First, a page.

Sunday, November 15, 2009
NaNoWriMo: Taking It Up Several Notches
Taking It Up Several Notches
By Jocelyne Allen
I started my first NaNoWriMo with my head stuck in the armpit of a Japanese businessman.
Working in downtown Tokyo and living on the east side equals a long commute, and I had the misfortune of being on one of the busiest commuter routes in the dense city.
So each morning, I shoved my way into an already full train, hoping only for a strap to hang onto. Sitting was never an option. With my face literally pressed against someone’s back or chest or (worst case) armpit, my options for the next hour were rather limited.
Then November came and gave me something to think about other than whose elbow was in my kidneys. As white-gloved station attendants crammed people in suits into my train car, pirates and cats fought armies of petticoated girls in my head. Arriving at my desk, I ignored the stack of papers waiting for me and frantically pounded away at my keyboard, trapping the armies on a virtual page before they slipped away. And then after a ten-hour workday, the same routine in reverse, only it was the laptop in my one-room apartment that took the beating.
Excited eyebrows up the moment I saw the word count trip up over 50,000. High fives and gold stars to me and that was the end of that. Except that the pirates shanghaied me. A hundred thousand extra words later, they set me free. And the result is a book called You and the Pirates, published this past September by The Workhorsery.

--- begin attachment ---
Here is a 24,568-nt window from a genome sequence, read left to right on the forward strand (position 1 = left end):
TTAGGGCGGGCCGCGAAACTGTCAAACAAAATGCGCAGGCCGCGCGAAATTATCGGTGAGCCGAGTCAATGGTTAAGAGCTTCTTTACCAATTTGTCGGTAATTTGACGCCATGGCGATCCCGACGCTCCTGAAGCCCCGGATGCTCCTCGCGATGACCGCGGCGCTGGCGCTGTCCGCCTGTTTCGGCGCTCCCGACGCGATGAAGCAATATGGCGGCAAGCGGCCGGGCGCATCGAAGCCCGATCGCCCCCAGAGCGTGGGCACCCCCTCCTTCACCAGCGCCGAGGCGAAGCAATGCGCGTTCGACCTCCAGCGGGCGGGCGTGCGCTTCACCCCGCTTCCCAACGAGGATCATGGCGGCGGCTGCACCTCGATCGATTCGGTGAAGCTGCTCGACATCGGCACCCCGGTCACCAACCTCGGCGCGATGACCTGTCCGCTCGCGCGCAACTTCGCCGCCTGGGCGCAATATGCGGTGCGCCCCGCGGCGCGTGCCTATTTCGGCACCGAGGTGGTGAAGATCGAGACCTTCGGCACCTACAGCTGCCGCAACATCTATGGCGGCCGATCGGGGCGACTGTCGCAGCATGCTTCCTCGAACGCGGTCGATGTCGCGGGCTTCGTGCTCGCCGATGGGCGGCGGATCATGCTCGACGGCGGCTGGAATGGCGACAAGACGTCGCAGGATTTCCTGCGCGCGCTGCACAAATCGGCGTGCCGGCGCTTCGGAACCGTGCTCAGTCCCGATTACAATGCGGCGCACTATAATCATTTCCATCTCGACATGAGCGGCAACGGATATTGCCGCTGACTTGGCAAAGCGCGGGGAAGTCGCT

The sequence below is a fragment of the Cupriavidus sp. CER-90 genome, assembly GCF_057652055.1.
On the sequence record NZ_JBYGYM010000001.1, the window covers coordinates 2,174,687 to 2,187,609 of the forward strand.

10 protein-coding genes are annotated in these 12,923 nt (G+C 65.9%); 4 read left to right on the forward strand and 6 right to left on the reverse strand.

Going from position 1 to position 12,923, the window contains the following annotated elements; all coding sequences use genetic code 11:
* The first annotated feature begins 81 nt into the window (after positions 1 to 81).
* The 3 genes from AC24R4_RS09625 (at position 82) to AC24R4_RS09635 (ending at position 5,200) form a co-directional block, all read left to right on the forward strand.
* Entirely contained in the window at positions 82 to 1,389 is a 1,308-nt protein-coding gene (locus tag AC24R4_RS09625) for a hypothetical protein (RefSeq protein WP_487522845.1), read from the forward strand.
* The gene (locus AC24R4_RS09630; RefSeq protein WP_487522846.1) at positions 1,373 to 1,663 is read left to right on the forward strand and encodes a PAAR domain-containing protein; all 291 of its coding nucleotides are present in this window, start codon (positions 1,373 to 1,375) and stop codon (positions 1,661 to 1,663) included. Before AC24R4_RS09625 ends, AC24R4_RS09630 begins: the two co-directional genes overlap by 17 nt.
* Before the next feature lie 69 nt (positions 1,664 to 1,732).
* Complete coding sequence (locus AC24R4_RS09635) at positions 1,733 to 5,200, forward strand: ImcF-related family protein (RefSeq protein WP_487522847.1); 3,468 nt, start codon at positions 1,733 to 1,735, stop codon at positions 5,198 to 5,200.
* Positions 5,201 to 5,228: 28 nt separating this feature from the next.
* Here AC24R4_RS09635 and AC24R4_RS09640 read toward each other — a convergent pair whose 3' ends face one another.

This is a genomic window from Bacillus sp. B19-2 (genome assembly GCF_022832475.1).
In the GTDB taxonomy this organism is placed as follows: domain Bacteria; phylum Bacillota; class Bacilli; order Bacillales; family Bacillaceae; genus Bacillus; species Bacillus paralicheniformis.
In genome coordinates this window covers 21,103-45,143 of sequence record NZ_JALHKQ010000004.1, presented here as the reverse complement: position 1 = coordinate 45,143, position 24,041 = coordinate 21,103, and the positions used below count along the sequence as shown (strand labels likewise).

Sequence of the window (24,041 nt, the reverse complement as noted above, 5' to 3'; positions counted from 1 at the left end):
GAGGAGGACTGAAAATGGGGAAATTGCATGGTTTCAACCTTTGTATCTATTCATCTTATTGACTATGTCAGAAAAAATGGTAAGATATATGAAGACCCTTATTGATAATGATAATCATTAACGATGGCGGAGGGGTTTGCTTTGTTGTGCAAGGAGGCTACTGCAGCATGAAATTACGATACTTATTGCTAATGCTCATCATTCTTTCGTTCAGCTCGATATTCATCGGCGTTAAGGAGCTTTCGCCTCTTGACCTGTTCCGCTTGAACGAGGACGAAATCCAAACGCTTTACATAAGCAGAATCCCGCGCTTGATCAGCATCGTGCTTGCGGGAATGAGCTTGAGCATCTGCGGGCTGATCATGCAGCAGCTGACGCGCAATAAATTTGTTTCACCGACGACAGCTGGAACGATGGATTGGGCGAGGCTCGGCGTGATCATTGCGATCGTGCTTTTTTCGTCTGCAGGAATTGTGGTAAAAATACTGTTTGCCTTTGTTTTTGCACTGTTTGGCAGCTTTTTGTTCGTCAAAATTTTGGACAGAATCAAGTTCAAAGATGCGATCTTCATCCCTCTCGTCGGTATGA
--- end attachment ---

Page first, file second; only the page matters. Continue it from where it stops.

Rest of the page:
NaNoWriMo is harder this year without the long, boring commute--maybe all the bad breath and armpits were an inspiration to me. But updating my word count on the NaNo site still gives me the same glee. Focusing on how many words I write rather than the quality of the words lets the story slip out of me. A story which apparently includes a town where soap flakes fall like snow.
A Japanese translator based in Toronto, Canada, now after a decade in Japan, Jocelyne Allen actually gets paid to read comics (and turn them into English). Her first novel, You and the Pirates, was just published by Toronto press The Workhorsery (www.theworkhorsery.ca Click here). This is her second time taking on the NaNo challenge.